The need for a new ideology
Despite the continued danger that such pathological unreason might lead humanity to self-destruct we must believe that a more hopeful resolution to the intensifying crisis is possible. For such optimism to be plausible, however, a critical mass of those with power and influence must emerge to lend support to a radical reset of the global order, which would also need to be quite sudden in view of the advanced state of systemic disintegration that is now apparent. The essential focus of this drastic change in collective thinking would need to be on four central realities:
The entire neo-liberal agenda that has dominated official policy in the West since at least 1980 has been fundamentally misguided and has exacerbated rather than ameliorated the condition of the vast majority of the world’s people, resulting in a decline in living standards for most of the “99%” relative to the “1%” – or even in absolute terms for many – and consequently increased inequality and social division;
The failure of this “free market” agenda – including “globalisation” – has been particularly catastrophic for the poor countries of the Third World and has contributed greatly to converting more and more of them into failed states – starting with Somalia, which has been effectively without a government since 1990;
The need to renounce economic growth as an instrument for advancing human welfare, given that rapid growth is no longer attainable in a world of chronic excess capacity and vanishing scarcity, nor desirable on a finite planet where the biosphere is increasingly threatened by indiscriminate overproduction;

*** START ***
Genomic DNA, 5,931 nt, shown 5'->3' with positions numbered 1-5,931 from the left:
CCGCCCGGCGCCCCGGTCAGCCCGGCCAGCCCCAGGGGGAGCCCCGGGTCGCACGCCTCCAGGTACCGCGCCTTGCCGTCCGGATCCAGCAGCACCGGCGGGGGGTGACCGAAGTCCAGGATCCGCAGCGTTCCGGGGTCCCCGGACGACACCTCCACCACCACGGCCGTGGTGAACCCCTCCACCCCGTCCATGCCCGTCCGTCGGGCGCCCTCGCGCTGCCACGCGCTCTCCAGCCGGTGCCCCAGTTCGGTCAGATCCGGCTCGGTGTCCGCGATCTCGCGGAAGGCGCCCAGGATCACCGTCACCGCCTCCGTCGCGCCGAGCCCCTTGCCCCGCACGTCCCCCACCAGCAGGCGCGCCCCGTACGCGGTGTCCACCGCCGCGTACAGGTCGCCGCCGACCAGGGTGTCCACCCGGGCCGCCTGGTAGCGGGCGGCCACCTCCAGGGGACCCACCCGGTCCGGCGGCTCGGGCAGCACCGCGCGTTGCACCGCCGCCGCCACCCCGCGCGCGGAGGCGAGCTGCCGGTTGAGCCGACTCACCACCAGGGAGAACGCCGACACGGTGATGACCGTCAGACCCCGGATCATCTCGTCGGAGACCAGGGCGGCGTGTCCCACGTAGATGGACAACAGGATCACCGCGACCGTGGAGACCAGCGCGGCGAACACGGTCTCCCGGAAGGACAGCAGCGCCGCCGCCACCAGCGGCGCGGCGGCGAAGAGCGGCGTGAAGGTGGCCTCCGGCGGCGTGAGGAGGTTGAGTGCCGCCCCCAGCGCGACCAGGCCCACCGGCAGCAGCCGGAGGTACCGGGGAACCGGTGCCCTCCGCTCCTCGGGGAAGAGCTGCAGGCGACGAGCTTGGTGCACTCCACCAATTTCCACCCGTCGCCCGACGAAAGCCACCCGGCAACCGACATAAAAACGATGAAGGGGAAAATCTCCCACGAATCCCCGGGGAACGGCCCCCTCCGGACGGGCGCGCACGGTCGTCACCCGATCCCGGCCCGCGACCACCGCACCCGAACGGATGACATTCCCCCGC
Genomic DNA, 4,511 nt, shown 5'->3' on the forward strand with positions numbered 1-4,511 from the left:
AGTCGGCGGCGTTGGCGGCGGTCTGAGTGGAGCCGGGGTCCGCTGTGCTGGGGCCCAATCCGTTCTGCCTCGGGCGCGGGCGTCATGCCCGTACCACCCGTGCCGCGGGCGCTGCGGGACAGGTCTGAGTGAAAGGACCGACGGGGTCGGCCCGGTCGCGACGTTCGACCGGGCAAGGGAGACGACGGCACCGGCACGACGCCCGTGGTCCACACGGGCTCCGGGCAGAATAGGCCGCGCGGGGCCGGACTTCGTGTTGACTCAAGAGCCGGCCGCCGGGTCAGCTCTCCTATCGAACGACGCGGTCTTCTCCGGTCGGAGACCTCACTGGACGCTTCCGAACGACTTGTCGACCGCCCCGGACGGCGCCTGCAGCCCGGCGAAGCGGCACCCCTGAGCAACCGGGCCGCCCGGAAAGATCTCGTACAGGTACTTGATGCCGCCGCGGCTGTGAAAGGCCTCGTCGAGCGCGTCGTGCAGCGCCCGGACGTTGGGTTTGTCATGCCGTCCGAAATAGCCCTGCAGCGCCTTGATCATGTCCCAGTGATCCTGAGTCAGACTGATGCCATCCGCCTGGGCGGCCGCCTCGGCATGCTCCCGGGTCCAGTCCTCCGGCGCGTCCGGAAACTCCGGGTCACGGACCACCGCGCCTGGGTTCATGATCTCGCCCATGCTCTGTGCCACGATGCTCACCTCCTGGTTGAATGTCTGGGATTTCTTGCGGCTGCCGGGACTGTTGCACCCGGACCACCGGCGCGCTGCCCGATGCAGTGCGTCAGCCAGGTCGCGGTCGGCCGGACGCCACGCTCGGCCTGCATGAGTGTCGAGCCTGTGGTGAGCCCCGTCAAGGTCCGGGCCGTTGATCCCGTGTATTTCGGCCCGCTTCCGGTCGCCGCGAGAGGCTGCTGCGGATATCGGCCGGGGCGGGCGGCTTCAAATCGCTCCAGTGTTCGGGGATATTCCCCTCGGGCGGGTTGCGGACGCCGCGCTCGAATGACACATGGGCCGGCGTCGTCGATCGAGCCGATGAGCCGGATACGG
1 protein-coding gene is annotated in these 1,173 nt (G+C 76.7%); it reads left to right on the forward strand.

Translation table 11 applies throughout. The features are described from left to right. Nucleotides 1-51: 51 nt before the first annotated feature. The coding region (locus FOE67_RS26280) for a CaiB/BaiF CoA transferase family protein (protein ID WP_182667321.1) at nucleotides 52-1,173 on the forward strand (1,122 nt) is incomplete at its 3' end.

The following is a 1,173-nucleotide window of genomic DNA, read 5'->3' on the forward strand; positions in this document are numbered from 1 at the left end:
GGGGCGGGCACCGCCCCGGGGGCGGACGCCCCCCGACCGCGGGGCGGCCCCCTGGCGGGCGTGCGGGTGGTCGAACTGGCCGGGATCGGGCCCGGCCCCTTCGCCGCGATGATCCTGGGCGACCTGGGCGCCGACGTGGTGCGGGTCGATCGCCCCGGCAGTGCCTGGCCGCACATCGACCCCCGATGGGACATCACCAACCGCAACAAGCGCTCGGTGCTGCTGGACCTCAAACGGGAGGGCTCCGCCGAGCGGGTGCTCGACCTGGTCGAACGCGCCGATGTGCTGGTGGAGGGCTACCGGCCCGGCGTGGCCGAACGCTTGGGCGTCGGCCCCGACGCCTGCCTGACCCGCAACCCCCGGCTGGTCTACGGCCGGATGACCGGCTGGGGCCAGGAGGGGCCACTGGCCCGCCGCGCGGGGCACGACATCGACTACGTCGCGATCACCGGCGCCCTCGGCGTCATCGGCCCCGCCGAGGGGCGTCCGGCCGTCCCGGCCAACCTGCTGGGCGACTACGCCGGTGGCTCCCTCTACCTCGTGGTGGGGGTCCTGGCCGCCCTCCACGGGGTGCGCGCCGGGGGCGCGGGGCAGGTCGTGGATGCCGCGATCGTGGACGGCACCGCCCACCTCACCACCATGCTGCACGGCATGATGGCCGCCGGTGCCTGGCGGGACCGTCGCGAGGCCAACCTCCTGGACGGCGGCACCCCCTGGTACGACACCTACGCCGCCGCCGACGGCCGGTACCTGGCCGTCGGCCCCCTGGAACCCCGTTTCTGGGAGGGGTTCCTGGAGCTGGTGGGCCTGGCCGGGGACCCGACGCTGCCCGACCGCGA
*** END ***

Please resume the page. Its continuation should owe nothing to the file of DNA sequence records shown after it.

The required remedies in both the short and long term will entail a) massive redistribution of both wealth and income – from the tiny minority who control far more of it than they can possibly either need or put to good use to the vast majority who have virtually nothing and hence must struggle to survive on the margins of existence without hope of improvement in their lot, and b) a fundamental shift in the organisation of the world economy from the anarchic instability of competitive markets to more stable markets based on regulation and cooperation.
Acceptance of these insights, taken together, amounts to a recognition that the attempted revival of laissez-faire capitalism since around 1980 has proved a catastrophic failure. The reasons for this failure, as argued in earlier posts, are to be found in long-term economic and social trends which, like earlier instances of revolutionary change, have been driven largely by technological advance – see https://harryshutt.com/2015/04/08/the-withering-away-of-the-financial-industry/. Failure by the ruling élite to recognise and react to such irresistible tendencies has brought us to a point where emergency steps to implement radical change are unavoidable if terminal disaster is to be averted.
A plausible dénouement
It is obvious that the global ruling establishment is still very far from being able to contemplate such an agenda as that briefly outlined above. Indeed, as this blog and others have frequently suggested, the only way that the powerful might be induced to “think the unthinkable” is under conditions of total breakdown of the existing order, such as is now apparently gathering momentum across the world, and is exemplified by the refugee crisis engulfing Europe. Given the imminent prospect that this catastrophe will combine with intensification of the GFC to precipitate inescapable financial collapse, it could even be imagined that some of the necessary changes in official attitudes and policies will come about by default.